As in two dimensional viewing the projection operations can take place be fore

# As in two dimensional viewing the projection

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As in two-dimensional viewing, the projection operations can take place be fore the view-volume clipping or after clipping. All obpcts within the view vol- ume map to the interior of the specified projection window. The last step is to transform the window contents to a two-dimensional viewport, which specifies the location of the display on the output device. Clipping in two dimensions is generally performed against an upright rec- tangle; that is, the dip window is aligned with the x and y axes. This greatly sirn- plifies the clipping calculations, because .each window boundary is defined by one coordinate value. For example, the intersections of all lines crossing the left boundary of the window have an x coordinate equal to the left boundary. View-volume clipping boundaries are planes whose orientations depend on the type of projection, the propchon window, and the position of the projection reference point. Since the front and back clipping planes are parallel to the view plane, each has a constant z-coordinate value. The z coordinate of the inters- tions of lines with these planes is simply the z coordinate of the corresponding plane. But the other four sides of the view volume can have arbitrary spatial ori- entations. To find the intersection of a line with one of the view volume bound- aries means that we must obtain the equation for the plane containing that boundary polygon. This process is simplified if we convert the view volume be fore clipping to a rectangular parallelepiped. In other words, we first perform the projection transformation, which converts coordinate values in the view volume to orthographic parallel coordinates, then we carry out the clipping calculations. Clipping against a regular parallelepiped is much simpler because each sur- face is now perpendicular to one of the coordinate axes. As seen in Fig. 12111, the top and bottom of the view volume are now planes of constant y, the sides are planes of constant x, and the front and back are planes of constant z. A line cut- ting through the top plane of the parallelepiped, for example, has an intersection point whose y-coordinate value is that of the top plane. In the case of an orthographic parallel projection, the view volume is al- ready a rectangular parallelepiped. As we have seen in Section 12-3, obliquepro- jechon view volumes are converted to a rectangular parallelepiped by the shear- ing operation, and perspective view volumes are converted, in general, with a combination shear-scale transformation. v Figure 12-41 An obpct intersecting a rectangular parallelepiped view volume.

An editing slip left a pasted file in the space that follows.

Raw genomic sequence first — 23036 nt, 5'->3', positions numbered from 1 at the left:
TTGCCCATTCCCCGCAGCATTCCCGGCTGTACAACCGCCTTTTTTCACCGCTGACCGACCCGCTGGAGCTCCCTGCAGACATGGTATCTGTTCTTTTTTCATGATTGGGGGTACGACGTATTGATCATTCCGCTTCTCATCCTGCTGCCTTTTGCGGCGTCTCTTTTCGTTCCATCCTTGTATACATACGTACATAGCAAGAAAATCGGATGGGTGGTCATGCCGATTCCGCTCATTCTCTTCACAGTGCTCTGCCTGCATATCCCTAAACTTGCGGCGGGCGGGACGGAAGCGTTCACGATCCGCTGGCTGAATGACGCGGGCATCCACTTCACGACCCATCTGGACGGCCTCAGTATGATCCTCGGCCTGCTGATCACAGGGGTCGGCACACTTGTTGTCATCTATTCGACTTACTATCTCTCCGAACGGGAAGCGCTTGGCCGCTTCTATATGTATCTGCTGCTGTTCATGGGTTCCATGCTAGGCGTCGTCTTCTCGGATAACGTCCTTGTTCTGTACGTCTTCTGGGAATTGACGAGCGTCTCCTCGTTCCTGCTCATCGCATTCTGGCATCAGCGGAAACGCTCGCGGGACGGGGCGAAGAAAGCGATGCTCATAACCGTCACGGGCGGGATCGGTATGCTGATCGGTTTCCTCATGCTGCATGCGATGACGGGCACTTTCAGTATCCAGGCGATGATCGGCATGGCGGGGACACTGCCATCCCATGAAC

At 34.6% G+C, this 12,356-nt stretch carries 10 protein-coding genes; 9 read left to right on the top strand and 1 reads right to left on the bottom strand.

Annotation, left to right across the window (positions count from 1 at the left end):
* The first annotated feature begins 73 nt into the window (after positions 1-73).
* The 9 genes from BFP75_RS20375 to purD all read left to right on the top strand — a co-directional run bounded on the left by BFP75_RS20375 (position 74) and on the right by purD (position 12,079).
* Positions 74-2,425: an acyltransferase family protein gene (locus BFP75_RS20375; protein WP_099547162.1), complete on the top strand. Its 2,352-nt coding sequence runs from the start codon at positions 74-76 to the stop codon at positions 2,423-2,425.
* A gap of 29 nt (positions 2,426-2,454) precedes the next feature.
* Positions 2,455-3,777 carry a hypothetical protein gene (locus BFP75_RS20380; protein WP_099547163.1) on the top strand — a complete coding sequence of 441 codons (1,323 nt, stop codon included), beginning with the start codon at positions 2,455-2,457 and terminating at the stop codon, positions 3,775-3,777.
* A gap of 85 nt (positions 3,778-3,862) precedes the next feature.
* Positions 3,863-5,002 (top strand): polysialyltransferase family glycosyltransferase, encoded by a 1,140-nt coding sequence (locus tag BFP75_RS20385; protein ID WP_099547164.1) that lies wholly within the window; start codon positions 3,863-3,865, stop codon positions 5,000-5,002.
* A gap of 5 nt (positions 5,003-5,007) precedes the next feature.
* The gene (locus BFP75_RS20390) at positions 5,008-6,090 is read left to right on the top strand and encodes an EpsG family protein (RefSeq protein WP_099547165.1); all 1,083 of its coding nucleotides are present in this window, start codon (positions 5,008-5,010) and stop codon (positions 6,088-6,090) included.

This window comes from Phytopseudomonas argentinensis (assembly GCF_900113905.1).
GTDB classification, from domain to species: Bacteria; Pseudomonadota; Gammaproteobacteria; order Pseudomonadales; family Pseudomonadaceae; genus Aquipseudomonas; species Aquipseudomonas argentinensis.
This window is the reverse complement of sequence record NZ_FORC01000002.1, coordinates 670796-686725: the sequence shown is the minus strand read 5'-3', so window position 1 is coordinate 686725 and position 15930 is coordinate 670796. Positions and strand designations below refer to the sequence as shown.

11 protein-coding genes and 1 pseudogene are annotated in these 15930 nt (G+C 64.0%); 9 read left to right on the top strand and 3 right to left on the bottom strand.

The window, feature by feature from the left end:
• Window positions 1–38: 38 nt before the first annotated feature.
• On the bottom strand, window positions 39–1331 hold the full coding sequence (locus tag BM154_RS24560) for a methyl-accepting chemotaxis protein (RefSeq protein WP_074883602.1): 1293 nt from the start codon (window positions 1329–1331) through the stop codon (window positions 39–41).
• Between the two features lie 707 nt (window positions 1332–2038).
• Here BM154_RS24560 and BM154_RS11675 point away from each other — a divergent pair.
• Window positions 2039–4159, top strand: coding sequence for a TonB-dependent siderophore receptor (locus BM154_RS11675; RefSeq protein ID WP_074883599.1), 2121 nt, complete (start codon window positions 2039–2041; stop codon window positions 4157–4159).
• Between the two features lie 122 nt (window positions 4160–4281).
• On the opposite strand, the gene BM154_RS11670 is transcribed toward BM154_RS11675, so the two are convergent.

Chapter 1 2 Normalized View Volumes Three-Dimensional Mewing Figure 12-42 shows the expanded PHIGS transformation pipeline. At the first step, a scene is constructed by transforming obpct descriptions from modeling coordinates to world coordinates. Next, a view mapping convert: the world de- scriptions to viewing coordinates. At the projection stage, the viewing coordj- nates are transformed to projection coordinates, which effectively converts the view volume into a rectangular parallelepiped. Then, the parallelepiped is

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